Embattled CNN CEO Chris Licht apologized to the news staff during a Monday meeting, following the publication of a lengthy, damaging profile in The Atlantic dubbed “Inside the Meltdown at CNN.”
“CNN is not about me,” he said, according to multiple reports based on a transcription, and inside sources. “I should not be in the news unless it’s taking arrows for you.” Licht also vowed to “fight like hell” to earn back the newsroom's trust.
The profile, written by Tim Alberta after Licht gave him months of extensive access, portrays Licht, who has been CEO for just a year, as floundering and dependent on Warner Bros. Discovery CEO David Zaslav’s cues amid ongoing ratings losses and a crisis of confidence among the staff.
Alberta opined that while Licht’s “theory of CNN — what had gone wrong, how to fix it and why doing so could lift the entire industry — made a lot of sense,” his execution has been another story: “Every move he made, big programming decisions and small tactical maneuvers alike, seemed to backfire.”
One day prior to the profile’s publication, Zaslav announced the appointment of David Leavy as CNN’s chief operating officer. While the move was positioned as meant to give Licht more time to focus on programming, it immediately spawned speculation that Leavy could ultimately replace Licht.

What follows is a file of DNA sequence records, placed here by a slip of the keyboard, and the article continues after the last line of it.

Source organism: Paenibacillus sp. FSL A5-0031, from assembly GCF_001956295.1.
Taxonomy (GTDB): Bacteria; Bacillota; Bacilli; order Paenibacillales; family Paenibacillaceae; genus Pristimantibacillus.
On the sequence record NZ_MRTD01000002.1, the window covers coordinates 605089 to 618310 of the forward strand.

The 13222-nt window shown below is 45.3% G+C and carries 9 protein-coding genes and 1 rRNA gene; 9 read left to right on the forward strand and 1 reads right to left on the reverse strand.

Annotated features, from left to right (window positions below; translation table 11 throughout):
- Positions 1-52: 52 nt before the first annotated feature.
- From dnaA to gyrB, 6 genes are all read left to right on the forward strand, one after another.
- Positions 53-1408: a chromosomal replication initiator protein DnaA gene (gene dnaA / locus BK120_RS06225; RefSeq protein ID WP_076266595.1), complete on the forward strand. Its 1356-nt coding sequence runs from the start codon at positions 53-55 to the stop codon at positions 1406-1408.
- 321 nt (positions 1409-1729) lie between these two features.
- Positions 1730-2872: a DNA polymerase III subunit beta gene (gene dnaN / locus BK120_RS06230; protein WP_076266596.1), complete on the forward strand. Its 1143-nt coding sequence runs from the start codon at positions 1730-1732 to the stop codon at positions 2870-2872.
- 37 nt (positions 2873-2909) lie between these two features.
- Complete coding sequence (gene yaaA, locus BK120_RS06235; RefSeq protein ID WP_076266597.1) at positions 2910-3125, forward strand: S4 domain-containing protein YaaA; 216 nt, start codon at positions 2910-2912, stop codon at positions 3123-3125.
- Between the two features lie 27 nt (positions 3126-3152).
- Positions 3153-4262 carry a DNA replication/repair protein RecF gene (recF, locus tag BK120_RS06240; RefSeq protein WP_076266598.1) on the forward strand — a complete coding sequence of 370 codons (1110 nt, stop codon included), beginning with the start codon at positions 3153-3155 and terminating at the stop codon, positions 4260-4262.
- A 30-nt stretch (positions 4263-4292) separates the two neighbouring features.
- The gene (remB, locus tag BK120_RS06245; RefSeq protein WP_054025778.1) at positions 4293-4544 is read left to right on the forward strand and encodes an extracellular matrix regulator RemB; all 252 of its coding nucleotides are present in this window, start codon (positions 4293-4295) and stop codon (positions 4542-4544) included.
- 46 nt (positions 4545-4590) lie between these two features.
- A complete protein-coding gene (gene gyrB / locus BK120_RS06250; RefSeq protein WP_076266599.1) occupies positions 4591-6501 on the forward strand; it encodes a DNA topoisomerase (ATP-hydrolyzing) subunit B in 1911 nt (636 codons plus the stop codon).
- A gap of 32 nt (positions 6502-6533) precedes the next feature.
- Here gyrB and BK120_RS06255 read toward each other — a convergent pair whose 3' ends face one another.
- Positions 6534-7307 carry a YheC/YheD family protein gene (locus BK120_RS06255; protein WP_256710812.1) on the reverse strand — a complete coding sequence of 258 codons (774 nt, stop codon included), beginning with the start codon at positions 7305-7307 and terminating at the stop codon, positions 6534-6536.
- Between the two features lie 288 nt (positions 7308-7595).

The drumbeat grew louder on Monday, after Brian Stelter — who was fired from CNN last August by Licht — posted a column in New York claiming that Zaslav had Leavy start immediately (not on June 20, as the release had stated) to “survey and repair the damage” after The Atlantic piece hit on June 2.
Stelter said Leavy has been besieged by key CNN staff expressing concerns about Licht, and quoted anonymous staff making statements about Licht such as “He’s done,” and “There’s no coming back from that profile.”
WBD and CNN have not responded to the reports. CNN is considered crucial to WBD's success as it pushes to transition from traditional media to streaming.
Licht took over CNN a year ago, simultaneous with the plug being pulled on the just-launched CNN+ streamer. Since then, the news operation has seen layoffs, an overhaul of the daytime lineup, the dismissal of high-profile anchor Don Lemon, and the exit of some seasoned news talent, as Licht has sought to shift programming away from its former liberal bent. That push has included more visibility for Republicans, including the controversial, live “town hall” with Trump on May 10. Another town hall, with Republican presidential nomination candidate Nikki Haley, took place June 4.
But despite a bump to 3.3 million viewers for the Trump event, CNN’s average audience in May dropped 16% versus April, to 494,000 in prime time, and dropped 13%, to 416,000 for total day. That puts the network at #14 in prime-time viewing among cable networks and fifth in total-day viewership.